AHB Should Compensate People
AHB Should Compensate People Adversely Affected by its Activities
The Animal Health Board (AHB) has rejected compensation claims filed in June by West Coast tourism business owners in Karamea and Granity for business interruption and restriction to trade resulting from the AHB aerial 1080 (sodium monofluoroacetate) operation. The AHB has also refused to pay compensation to pregnant women who were advised to leave the Karamea district for the duration of the 1080 operation to cover their accommodation and travel expenses.
The AHB claim that they are legally unable to offer compensation to businesses or individuals affected by the 1080 programme with one exception--cattle slaughtered because they are Tb positive or cannot be moved as a result of livestock movement restrictions.
New Zealand is marketed internationally as “Clean Green/100%Pure” holiday destination and the West Coast is promoted on the same basis. Each tourism operator has spent considerable time, money and effort to promote their respective businesses by advertising their facilities, services and regions as environmentally clean, green, pure, pristine, safe, natural, scenic and beautiful. The tourism operators want to ensure the regions they are promoting remain beautiful, unspoilt and clean for visitors to enjoy. The West Coast is one of the most beautiful regions of New Zealand and it should be maintained accordingly so that future generations of New Zealanders can enjoy what the Coast has to offer.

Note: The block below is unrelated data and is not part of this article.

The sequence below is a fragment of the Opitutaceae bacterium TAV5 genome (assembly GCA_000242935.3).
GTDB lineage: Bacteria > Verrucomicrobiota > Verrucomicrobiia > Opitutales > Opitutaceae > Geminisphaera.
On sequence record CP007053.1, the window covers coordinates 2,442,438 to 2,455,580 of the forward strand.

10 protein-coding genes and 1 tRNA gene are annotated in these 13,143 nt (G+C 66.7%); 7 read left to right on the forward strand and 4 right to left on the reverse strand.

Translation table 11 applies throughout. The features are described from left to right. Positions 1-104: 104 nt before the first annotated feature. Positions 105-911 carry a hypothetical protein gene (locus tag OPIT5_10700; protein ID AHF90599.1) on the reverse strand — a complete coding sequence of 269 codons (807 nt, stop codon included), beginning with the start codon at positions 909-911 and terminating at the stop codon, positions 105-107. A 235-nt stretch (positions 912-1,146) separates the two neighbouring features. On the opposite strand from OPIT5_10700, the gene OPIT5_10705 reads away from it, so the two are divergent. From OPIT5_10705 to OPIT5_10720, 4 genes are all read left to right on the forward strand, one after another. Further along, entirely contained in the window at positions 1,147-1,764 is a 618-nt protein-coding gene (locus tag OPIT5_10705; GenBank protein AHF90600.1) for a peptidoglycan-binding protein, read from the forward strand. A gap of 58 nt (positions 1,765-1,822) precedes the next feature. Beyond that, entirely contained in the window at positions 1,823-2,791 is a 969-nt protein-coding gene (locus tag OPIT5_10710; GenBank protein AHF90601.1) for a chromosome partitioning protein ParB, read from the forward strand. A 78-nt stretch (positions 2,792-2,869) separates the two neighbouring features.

The tourism business owners feel it is improper and even fraudulent to encourage visitors to Karamea and Granity following the 1080 drop given that every tourist attraction in the region will be poisoned by the AHB aerial 1080 programme and the bush walks, scenic spots and tourist attractions and will be blighted with skull and crossbones “Warning 1080 Poison” signs.